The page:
In good times, prepare

Published 2:30 pm Wednesday, May 12, 2010

It was the best of times; it was the worst of times . . . to paraphrase Charles Dickens in “A Tale of Two Cities.”

When your life is relatively free of crisis and worry is the best time to prepare, but human nature appears to resist facing potential problems.

On a personal level, you know theft, fire, sudden illness, harsh weather, an energy crisis, even, a terrorist attack can occur at any moment. Do you have immediate access to all your bank cards, medical information, and important documents?

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It takes very little time to digitally photograph or scan the front and back of all these items to store on a USB flash drive or a CD.

Another option is to simply print copies and file them in a fireproof safe or safe deposit box. Then, no matter what the catastrophe, you can retrieve critical information.

If youre using a computer, the possibilities of identify theft multiply. Insure you use a very personal password (one you can remember but is extremely hard to break). Perhaps youve chosen red tulip since thats your favorite flower. The password redtulip is reasonably easy to break but rD&tUlp is far more difficult (notice dropping two vowels, using unusual capitalization, and adding at least one special character).

For medical emergencies, do you and your health care provider have a copy of your medical durable power of attorney? Forms for your state are generally available free on-line or from a local hospital.

Do you know what to do if someone else is having an emergency? Basic first aid skills and the latest CPR technique (from the Mayo Clinic) are easy to learn and help you feel secure if you need to act. And, dont forget the mantra of healthy diet and regular exercise to minimize future problems.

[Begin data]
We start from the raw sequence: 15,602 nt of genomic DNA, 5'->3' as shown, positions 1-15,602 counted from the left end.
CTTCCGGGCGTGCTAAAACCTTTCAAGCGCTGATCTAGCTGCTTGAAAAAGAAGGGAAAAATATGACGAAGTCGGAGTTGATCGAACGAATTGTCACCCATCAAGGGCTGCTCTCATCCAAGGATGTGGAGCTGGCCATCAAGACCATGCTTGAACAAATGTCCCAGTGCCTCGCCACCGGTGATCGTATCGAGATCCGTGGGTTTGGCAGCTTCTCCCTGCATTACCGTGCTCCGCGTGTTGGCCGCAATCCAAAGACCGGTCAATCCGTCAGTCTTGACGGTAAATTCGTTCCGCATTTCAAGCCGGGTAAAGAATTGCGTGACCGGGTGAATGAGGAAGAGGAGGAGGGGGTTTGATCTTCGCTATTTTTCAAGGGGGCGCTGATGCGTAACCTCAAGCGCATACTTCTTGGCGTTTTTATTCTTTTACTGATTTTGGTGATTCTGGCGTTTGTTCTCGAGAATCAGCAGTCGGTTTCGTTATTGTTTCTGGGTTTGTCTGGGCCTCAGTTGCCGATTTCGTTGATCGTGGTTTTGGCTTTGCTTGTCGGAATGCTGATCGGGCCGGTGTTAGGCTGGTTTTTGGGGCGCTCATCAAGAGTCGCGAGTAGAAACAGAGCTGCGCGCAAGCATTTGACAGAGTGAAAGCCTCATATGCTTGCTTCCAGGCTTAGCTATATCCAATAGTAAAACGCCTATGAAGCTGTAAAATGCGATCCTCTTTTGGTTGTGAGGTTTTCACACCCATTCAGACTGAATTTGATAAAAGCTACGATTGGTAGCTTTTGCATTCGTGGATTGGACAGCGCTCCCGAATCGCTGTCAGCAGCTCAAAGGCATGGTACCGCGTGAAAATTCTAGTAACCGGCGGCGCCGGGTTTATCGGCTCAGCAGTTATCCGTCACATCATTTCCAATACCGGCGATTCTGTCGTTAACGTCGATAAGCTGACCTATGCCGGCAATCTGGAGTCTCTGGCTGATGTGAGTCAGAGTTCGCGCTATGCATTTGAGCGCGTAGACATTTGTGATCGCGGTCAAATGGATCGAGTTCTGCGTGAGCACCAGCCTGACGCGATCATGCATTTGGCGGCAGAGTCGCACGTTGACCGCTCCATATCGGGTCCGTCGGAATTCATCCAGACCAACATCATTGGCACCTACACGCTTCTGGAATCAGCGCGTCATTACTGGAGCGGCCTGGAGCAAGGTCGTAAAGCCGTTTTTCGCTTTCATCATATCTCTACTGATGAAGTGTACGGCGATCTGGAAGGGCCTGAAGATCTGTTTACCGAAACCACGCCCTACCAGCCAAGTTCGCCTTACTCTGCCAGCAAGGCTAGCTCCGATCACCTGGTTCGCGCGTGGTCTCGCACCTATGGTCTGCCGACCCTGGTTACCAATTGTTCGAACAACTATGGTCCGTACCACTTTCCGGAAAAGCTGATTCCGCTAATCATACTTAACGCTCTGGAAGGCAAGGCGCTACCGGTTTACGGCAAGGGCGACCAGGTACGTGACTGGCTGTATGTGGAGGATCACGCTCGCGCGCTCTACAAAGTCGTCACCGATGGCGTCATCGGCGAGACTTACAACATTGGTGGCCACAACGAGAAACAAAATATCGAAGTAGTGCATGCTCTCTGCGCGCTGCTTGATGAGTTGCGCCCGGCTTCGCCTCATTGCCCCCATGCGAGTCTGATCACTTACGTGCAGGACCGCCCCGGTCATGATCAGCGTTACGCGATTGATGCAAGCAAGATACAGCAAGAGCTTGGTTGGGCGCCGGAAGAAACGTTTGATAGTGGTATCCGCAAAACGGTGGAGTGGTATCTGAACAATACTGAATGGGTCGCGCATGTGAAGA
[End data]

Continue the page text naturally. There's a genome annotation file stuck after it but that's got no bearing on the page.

Consider adding green tea (steeped for ten minutes), 2000 IUs of Vitamin D3, and 1/4 teaspoon of turmeric as supplements to make it harder for cancer cells to develop (from Anticancer: A New Way of Life by Dr. David Servan-Schreiber).

Turning to your home and your possessions, analyze your when things go wrong plans. Are all the critical files on your computer backed-up frequently with a copy stored away from your home or office?

When the power fails, do you have alternate methods to cook, a way to keep warm, means to prolong foods in the refrigerator, and a source of drinking water?

In case of traumatic events such as theft, fire, wind, or water, do you have an updated home inventory with images, video, or computer descriptions? Do your smoke detectors work? And, especially for families, do you have an emergency exit plan and have you run the drill?

Your vehicle can use a few moments of your consideration. Store a spare tire, a jack, extra fuses, water, wrenches, screwdrivers, cord (can work as an emergency fan belt), a quart of oil, and duct tape. In winter, add a sleeping bag or space blanket.

Face the possibility of having your income suddenly change (loss of job, vacant rental units, declining stocks and investments).

A rule of thumb is to hold in reserve at least six months of cash at your current living standard. If the shortfall looks more serious, cutting expenses can prolong your reserves.

To help your partner and family, take time to set up a will and living trust. It will significantly smooth the settlement of your estate. If your situation is reasonably straightforward, free on-line forms can handle the situation. In the case of living trusts, remember, first, you create the trust and, then, you change each account or deed for example, the Mary and John Doe Account becomes the Mary and John Doe Trust Account.

Perhaps the single most important act you can take to simplifying your preparedness for the future is to de-clutter and rationally organize your life. Out of the maelstrom come peace and serenity.

Editors Note: Mara & Ford Smiths non-fiction books are available at The Book Shelf. This article and earlier ones can be found on their website at